.- Clergy and church employees may not participate in the solemnization of a civil same-sex marriage, nor may the property and facilities of the Catholic Church in the Archdiocese of New York be used for such events, Archbishop Timothy Dolan said in a recent decree.
“Jesus Christ affirmed the privileged place of marriage in human and Christian society by raising this union to the dignity of a Sacrament when entered into by two baptized persons, the archbishop said in an Oct. 18 decree. “Consequently, the Church has the authority and the serious obligation to affirm the authentic teaching on marriage and to preserve and foster the supremely sacred value of the married state.”
A New York state law recognizing same-sex “marriages” took effect on July 24.
The archbishop stated that no member of the clergy incardinated or assisting in his archdiocese, or any person acting as an employee of the Church, may participate in “the civil solemnization or celebration of a same-sex marriage.”
This includes providing “services, accommodations, advantages, facilities, goods or privileges for such events.”
The ecclesiastical solemnization or celebration of same-sex marriages is “expressly forbidden by canon law,” he added.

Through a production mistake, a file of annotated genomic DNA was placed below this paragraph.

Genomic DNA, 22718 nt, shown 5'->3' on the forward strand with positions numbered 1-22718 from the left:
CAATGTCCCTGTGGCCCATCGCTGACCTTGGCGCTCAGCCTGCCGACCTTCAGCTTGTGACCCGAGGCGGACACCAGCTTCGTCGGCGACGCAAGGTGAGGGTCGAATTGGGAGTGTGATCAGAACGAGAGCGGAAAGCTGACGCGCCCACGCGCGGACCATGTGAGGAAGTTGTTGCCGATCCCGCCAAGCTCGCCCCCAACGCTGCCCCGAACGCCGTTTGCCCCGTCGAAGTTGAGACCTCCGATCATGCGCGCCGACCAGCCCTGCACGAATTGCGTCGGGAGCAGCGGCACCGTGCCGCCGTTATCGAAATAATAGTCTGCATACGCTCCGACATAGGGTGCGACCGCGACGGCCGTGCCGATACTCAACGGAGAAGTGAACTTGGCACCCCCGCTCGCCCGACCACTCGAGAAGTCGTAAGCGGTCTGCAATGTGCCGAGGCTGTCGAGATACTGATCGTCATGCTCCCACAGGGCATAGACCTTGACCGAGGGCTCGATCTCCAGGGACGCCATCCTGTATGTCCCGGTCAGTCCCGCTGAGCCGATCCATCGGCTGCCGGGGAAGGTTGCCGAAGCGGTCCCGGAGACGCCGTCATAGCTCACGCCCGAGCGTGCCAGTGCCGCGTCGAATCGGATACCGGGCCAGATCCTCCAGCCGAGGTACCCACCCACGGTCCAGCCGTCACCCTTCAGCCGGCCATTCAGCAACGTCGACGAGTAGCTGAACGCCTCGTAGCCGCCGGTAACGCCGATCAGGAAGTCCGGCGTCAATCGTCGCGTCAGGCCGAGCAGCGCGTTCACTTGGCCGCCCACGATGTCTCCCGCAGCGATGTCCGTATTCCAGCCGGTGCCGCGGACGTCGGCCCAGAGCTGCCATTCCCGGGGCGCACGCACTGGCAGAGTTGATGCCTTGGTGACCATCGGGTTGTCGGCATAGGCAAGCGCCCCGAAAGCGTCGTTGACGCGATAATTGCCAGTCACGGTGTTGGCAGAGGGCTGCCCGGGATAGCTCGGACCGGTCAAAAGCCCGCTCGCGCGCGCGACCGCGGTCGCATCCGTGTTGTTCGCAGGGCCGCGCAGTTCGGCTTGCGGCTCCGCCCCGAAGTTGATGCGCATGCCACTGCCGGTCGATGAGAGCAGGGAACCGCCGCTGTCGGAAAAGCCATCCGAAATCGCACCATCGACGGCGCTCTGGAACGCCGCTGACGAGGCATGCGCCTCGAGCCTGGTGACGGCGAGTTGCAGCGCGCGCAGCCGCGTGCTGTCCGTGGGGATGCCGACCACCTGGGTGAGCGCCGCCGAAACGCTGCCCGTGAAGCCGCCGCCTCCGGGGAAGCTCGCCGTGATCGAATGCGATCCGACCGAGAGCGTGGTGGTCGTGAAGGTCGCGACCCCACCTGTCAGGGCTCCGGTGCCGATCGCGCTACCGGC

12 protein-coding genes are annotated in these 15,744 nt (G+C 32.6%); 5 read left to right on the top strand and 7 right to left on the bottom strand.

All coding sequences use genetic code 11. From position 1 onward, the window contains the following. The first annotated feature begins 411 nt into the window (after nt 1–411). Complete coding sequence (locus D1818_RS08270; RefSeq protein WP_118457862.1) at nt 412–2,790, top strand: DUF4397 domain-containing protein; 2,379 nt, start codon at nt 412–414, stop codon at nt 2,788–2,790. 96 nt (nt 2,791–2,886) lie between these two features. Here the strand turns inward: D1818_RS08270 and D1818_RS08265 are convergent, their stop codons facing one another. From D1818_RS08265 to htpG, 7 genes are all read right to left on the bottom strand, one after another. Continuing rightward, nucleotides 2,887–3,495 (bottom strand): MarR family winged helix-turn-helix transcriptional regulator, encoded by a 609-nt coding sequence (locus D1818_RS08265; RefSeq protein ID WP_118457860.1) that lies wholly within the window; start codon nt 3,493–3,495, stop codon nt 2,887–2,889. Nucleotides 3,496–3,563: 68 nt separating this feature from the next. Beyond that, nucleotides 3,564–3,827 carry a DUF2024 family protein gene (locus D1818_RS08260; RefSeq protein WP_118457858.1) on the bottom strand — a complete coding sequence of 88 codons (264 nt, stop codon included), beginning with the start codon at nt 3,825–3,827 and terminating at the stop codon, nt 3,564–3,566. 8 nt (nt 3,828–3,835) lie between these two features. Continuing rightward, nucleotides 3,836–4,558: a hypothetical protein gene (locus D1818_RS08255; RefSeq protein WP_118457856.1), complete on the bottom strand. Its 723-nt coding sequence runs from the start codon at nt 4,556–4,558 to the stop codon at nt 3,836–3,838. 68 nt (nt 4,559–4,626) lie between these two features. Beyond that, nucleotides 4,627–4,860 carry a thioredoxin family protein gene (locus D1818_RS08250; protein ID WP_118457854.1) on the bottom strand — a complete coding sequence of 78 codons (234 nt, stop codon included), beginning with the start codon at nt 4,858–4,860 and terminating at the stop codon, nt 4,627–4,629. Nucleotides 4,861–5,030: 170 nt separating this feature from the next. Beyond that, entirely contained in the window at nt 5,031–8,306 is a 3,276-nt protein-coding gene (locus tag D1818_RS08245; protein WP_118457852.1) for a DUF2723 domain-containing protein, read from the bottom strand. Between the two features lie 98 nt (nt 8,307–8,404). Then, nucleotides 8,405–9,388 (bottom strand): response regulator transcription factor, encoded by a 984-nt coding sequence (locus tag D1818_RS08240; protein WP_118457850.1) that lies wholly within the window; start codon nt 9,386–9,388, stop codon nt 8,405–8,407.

Under the decree, no Catholic facility or property, such as parishes, missions, chapels, meeting halls, or any place dedicated, consecrated or used for Catholic worship may be used for the solemnization or consecration of same-sex marriages. No Catholic educational, health or charitable institutions or benevolent orders may be used for such purposes.
The decree also bars items dedicated, consecrated or used for the celebration of Catholic liturgy from being used in such ceremonies. The items include sacred vessels, vestments, and liturgical books.
Archbishop Dolan said that the marital union between one man and one woman was “universally accepted by civil law as a constitutive element of human society, which is vital to the human family and to the continuation of (the) human race.”
The New York legislature’s new law is “irreconcilable with the nature and the definition of marriage as established by Divine law,” the archbishop said.
“The intimate partnership of life and love that constitutes the married state was established by God and endowed by Him with its own proper nature and laws,” he wrote. “According to Divine law, the nature of marriage is defined as a covenant between one man and one woman by which they establish a partnership of the whole life, which is ordered to the good of the spouses and the procreation and education of children.”